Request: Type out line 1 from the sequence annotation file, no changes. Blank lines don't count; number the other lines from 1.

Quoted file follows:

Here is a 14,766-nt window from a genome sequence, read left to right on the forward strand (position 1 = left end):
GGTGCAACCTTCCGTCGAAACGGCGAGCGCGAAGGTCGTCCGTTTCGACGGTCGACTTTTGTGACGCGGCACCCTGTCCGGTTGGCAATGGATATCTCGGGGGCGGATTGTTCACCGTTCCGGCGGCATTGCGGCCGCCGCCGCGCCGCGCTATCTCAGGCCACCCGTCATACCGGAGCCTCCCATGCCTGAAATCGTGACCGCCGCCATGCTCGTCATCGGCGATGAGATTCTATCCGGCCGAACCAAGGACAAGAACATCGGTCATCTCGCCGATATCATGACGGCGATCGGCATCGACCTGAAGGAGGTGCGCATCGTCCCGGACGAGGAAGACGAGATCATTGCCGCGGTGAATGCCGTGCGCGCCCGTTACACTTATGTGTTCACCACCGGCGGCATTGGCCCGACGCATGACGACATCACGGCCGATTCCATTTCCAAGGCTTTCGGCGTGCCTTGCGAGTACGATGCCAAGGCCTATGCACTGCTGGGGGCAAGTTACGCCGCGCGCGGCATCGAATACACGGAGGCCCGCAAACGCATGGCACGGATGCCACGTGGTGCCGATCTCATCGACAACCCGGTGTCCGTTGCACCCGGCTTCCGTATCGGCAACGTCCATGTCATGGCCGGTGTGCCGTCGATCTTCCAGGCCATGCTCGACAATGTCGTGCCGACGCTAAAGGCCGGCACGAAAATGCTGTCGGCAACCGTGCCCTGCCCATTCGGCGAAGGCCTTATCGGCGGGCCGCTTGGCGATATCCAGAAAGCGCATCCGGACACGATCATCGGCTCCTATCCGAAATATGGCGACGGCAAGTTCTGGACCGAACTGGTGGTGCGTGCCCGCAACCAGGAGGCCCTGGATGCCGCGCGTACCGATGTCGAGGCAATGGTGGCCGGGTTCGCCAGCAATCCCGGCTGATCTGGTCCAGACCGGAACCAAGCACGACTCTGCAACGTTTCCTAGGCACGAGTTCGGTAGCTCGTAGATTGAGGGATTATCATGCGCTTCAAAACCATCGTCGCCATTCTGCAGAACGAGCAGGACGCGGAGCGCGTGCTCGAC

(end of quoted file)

Here is a 14,766-nt window from a genome sequence, read left to right on the forward strand (position 1 = left end):